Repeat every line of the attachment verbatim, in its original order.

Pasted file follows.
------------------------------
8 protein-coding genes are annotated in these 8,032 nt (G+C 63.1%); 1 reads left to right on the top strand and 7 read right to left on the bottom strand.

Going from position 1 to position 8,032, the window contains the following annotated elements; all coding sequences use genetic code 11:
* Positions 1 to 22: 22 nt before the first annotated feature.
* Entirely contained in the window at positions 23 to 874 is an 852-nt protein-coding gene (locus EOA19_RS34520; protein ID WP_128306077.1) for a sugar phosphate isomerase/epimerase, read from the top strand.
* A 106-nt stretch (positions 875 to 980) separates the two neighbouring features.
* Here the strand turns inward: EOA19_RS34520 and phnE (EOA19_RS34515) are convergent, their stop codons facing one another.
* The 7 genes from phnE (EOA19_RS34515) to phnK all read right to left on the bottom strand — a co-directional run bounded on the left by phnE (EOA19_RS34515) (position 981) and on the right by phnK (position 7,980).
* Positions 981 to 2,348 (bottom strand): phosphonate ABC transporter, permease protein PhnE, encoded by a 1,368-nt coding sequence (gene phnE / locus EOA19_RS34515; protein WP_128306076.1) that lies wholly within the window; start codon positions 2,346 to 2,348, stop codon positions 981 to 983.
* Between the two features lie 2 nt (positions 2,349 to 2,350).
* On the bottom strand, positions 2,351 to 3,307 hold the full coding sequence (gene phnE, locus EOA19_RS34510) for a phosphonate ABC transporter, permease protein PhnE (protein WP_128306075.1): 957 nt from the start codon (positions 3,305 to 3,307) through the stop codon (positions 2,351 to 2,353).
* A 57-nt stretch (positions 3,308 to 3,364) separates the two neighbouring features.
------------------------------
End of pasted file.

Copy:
8 protein-coding genes are annotated in these 8,032 nt (G+C 63.1%); 1 reads left to right on the top strand and 7 read right to left on the bottom strand.

Going from position 1 to position 8,032, the window contains the following annotated elements; all coding sequences use genetic code 11:
* Positions 1 to 22: 22 nt before the first annotated feature.
* Entirely contained in the window at positions 23 to 874 is an 852-nt protein-coding gene (locus EOA19_RS34520; protein ID WP_128306077.1) for a sugar phosphate isomerase/epimerase, read from the top strand.
* A 106-nt stretch (positions 875 to 980) separates the two neighbouring features.
* Here the strand turns inward: EOA19_RS34520 and phnE (EOA19_RS34515) are convergent, their stop codons facing one another.
* The 7 genes from phnE (EOA19_RS34515) to phnK all read right to left on the bottom strand — a co-directional run bounded on the left by phnE (EOA19_RS34515) (position 981) and on the right by phnK (position 7,980).
* Positions 981 to 2,348 (bottom strand): phosphonate ABC transporter, permease protein PhnE, encoded by a 1,368-nt coding sequence (gene phnE / locus EOA19_RS34515; protein WP_128306076.1) that lies wholly within the window; start codon positions 2,346 to 2,348, stop codon positions 981 to 983.
* Between the two features lie 2 nt (positions 2,349 to 2,350).
* On the bottom strand, positions 2,351 to 3,307 hold the full coding sequence (gene phnE, locus EOA19_RS34510) for a phosphonate ABC transporter, permease protein PhnE (protein WP_128306075.1): 957 nt from the start codon (positions 3,305 to 3,307) through the stop codon (positions 2,351 to 2,353).
* A 57-nt stretch (positions 3,308 to 3,364) separates the two neighbouring features.